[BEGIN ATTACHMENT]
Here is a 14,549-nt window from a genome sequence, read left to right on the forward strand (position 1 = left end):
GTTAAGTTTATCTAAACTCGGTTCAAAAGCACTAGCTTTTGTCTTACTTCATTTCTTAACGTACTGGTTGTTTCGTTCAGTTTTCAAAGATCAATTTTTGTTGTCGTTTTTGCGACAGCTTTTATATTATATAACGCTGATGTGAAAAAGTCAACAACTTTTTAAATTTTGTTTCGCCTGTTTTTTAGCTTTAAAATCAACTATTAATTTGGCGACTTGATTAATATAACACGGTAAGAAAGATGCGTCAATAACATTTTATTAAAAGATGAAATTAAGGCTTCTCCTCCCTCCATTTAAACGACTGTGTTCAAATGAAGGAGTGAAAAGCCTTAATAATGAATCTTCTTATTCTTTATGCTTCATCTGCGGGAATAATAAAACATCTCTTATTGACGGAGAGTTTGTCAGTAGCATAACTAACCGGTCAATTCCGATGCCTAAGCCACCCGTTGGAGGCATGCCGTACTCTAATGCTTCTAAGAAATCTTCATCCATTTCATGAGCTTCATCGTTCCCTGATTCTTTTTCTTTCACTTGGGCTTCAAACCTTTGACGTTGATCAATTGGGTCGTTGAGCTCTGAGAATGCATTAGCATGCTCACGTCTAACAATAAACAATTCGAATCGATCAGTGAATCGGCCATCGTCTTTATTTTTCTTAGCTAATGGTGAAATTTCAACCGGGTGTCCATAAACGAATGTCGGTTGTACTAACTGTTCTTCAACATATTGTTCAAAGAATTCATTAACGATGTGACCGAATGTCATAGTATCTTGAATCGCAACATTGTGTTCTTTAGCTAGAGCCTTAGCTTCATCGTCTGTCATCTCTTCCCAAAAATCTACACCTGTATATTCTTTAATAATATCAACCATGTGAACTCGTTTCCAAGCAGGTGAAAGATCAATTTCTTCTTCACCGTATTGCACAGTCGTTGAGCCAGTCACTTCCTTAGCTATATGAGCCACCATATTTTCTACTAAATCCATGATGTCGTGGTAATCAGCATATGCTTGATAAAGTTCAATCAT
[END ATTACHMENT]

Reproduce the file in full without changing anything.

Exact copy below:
Here is a 14,549-nt window from a genome sequence, read left to right on the forward strand (position 1 = left end):
GTTAAGTTTATCTAAACTCGGTTCAAAAGCACTAGCTTTTGTCTTACTTCATTTCTTAACGTACTGGTTGTTTCGTTCAGTTTTCAAAGATCAATTTTTGTTGTCGTTTTTGCGACAGCTTTTATATTATATAACGCTGATGTGAAAAAGTCAACAACTTTTTAAATTTTGTTTCGCCTGTTTTTTAGCTTTAAAATCAACTATTAATTTGGCGACTTGATTAATATAACACGGTAAGAAAGATGCGTCAATAACATTTTATTAAAAGATGAAATTAAGGCTTCTCCTCCCTCCATTTAAACGACTGTGTTCAAATGAAGGAGTGAAAAGCCTTAATAATGAATCTTCTTATTCTTTATGCTTCATCTGCGGGAATAATAAAACATCTCTTATTGACGGAGAGTTTGTCAGTAGCATAACTAACCGGTCAATTCCGATGCCTAAGCCACCCGTTGGAGGCATGCCGTACTCTAATGCTTCTAAGAAATCTTCATCCATTTCATGAGCTTCATCGTTCCCTGATTCTTTTTCTTTCACTTGGGCTTCAAACCTTTGACGTTGATCAATTGGGTCGTTGAGCTCTGAGAATGCATTAGCATGCTCACGTCTAACAATAAACAATTCGAATCGATCAGTGAATCGGCCATCGTCTTTATTTTTCTTAGCTAATGGTGAAATTTCAACCGGGTGTCCATAAACGAATGTCGGTTGTACTAACTGTTCTTCAACATATTGTTCAAAGAATTCATTAACGATGTGACCGAATGTCATAGTATCTTGAATCGCAACATTGTGTTCTTTAGCTAGAGCCTTAGCTTCATCGTCTGTCATCTCTTCCCAAAAATCTACACCTGTATATTCTTTAATAATATCAACCATGTGAACTCGTTTCCAAGCAGGTGAAAGATCAATTTCTTCTTCACCGTATTGCACAGTCGTTGAGCCAGTCACTTCCTTAGCTATATGAGCCACCATATTTTCTACTAAATCCATGATGTCGTGGTAATCAGCATATGCTTGATAAAGTTCAATCAT